Sybil and Steve Wolin are co-directors of Project Resilience, a private organization in Washington DC that consults to schools, clinics and prevention agencies. They offer teaching materials, products and also provide information which they help you understand better and they also train you in it as well. These products deal with a strengths-based approach to young people and to older people as well, for such things as depression, violence, and alcoholism and substance abuse.
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Being in the military alone can be severely stressful. Adding a family, or a war, or threat of war to the equation definitely makes it much more stressful. This website is tied in with the United States Department of Defense and the nonprofit organization, Screening for Mental Health, who are trying to find via assessments if a military man or woman is experiencing traumatic events.
Many people think things or have questions that they are afraid to ask others and wonder, “Is it normal to feel this way?” The average citizen may or may not be able to afford a psychologist or have a friend who can inform them in the manner that they best feel necessary. In this website, “Is It Normal,” you can ask others questions and get responses without feeling awkward and odd about asking that question you wanted to know.
Many times animals need good homes. They are often brought into a home where a person wants to take good care of them, feed them, water them and make sure their every need is taken care of. However; there are certain people whose idea of taking care of animals, while meaning to be a good provider of animal security, ends up being one of animal destruction and unneeded cruelty. These unfortunate few do not mean to harm these animals, and actually mean to help the pets they so lovingly bring into their homes–matter of fact, they normally know them by their names or by the dates the brought them in or where they found them or what shelter they got them from.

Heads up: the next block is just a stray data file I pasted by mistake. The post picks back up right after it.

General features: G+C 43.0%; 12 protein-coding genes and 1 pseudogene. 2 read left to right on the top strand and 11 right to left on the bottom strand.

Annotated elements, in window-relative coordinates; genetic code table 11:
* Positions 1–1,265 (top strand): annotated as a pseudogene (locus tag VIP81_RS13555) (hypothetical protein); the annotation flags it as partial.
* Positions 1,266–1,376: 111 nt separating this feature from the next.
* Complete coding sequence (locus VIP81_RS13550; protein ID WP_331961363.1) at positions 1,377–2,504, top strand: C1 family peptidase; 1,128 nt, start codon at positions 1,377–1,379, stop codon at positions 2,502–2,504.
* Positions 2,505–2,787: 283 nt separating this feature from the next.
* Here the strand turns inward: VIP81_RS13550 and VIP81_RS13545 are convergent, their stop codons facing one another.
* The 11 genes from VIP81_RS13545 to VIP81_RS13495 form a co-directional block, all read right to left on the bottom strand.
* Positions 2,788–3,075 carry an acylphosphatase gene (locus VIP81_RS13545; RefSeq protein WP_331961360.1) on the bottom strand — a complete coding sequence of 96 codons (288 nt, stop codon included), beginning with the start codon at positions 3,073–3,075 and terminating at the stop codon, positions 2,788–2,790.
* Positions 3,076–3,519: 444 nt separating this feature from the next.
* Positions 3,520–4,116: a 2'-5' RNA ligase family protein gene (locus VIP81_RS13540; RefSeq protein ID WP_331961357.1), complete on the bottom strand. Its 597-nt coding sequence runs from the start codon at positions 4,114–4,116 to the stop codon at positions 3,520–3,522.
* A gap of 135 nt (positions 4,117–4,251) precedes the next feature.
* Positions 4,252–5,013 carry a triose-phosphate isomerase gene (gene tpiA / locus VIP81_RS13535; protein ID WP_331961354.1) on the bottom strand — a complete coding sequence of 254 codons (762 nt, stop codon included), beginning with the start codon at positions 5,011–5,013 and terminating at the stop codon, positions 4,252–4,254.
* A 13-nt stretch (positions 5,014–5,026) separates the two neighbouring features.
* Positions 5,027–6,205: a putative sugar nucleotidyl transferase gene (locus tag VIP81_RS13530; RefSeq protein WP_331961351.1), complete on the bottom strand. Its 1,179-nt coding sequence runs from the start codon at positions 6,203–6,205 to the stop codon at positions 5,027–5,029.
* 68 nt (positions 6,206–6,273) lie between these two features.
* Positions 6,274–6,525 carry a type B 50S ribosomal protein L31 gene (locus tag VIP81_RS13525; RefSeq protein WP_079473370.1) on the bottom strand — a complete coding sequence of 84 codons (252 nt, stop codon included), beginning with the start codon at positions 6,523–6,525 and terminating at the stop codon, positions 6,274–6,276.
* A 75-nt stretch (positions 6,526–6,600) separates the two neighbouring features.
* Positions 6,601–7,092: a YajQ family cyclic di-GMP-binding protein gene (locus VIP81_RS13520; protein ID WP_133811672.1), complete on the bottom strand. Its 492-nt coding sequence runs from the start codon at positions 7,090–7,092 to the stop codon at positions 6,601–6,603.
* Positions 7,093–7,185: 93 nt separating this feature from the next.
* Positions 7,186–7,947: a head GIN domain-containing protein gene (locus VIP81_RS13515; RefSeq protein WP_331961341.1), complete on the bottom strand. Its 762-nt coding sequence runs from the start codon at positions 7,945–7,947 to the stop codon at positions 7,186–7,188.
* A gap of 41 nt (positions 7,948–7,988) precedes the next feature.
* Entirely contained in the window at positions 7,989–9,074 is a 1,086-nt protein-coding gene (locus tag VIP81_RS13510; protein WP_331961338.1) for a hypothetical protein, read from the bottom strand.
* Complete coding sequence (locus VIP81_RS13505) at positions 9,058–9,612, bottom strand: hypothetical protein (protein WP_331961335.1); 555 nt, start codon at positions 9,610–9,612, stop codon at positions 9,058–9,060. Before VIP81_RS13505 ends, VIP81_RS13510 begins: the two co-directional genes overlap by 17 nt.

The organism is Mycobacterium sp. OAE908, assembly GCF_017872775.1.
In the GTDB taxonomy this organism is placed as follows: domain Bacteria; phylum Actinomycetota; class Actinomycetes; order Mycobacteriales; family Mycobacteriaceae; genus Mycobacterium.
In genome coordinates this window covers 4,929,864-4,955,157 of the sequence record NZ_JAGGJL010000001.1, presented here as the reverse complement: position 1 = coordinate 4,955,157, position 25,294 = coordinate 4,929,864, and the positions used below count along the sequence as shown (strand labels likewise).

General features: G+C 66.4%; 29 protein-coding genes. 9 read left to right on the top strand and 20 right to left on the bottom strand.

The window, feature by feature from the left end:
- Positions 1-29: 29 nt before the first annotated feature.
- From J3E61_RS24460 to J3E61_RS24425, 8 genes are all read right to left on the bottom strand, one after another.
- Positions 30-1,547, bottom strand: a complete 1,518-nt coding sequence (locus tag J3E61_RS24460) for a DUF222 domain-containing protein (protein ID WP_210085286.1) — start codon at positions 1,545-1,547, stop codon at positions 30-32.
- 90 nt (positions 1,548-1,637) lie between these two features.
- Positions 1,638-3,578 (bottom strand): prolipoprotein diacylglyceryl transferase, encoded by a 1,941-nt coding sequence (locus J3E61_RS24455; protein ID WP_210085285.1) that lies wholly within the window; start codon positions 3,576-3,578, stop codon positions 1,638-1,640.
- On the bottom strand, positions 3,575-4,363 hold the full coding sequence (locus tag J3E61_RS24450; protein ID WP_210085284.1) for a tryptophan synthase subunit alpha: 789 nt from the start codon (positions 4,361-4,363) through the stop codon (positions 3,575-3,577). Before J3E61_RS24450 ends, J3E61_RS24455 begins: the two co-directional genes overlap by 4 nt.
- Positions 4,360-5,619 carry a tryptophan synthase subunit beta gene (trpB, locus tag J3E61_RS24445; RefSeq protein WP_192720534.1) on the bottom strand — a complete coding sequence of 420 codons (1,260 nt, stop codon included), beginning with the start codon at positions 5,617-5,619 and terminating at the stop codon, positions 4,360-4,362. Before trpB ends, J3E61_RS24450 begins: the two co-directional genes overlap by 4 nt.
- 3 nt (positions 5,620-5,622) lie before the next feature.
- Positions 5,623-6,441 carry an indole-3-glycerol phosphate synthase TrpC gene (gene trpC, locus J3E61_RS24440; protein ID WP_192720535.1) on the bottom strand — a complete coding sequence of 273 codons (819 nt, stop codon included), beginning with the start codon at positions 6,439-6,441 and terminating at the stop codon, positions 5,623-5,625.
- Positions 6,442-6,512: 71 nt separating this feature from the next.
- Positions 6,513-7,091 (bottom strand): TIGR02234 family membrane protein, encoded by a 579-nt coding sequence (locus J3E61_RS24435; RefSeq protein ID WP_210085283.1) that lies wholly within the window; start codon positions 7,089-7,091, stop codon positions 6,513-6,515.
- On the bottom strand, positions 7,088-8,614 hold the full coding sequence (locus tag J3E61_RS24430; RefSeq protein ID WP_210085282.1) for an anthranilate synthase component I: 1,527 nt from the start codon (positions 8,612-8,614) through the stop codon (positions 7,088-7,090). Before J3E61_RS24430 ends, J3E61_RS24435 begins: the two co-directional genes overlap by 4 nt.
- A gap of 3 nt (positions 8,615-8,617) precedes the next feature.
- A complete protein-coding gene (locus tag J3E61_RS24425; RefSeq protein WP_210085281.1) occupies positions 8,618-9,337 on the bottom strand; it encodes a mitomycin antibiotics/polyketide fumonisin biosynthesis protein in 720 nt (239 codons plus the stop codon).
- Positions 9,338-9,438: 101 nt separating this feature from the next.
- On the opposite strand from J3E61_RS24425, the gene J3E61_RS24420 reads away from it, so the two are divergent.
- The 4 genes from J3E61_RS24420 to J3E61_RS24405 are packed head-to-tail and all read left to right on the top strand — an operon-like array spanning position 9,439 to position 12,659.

How do these people (and these animals) get help that they desperately need? What is the most important thing to treat first–is it to get the animals out, then treat the animal hoarder or is it to treat the hoarder while helping the animals then help get the animals out?
Have you seen the television show The Hoarders? Many people who watch this show may feel that this is just a very few people who experience such things, and those people on that show are not exactly “normal.” Well, unfortunately, this is more normal than most people think. Hoarding is very closely related to obsessive compulsive disorder, and there are people who have rooms and buildings and storage sheds that are full of items of things that they may never see again (or know they even have to begin with).
This site represents more than just â€œbook knowledgeâ€ or clinical experience, however. It also incorporates my experiences as a family member and pro bono advocate for the Touretteâ€™s Syndrome community. As the parent of two young adults with TS+ and as the spouse of a man with TS+, I know some of the pain and challenges that family members face on a daily basis.
This web site is my way of sharing some of what Iâ€™ve learned personally and professionally in my journey over the past 21 years. If it helps another family, teacher, or colleague, I am delighted.
SMILe was formed in 2008 after its founder discovered that she was not the only one suffering in (relative) silence through University with mental illness. Students she talked to felt their universities didn’t want to admit their students were ‘unhappy’, especially in the long term, and that as students their vulnerability was overlooked.
Mostly interesting to the the common layperson who is interested in psychology/psychiatry or the student, this manual is a well-thought out guide to how to help others when help is needed right now.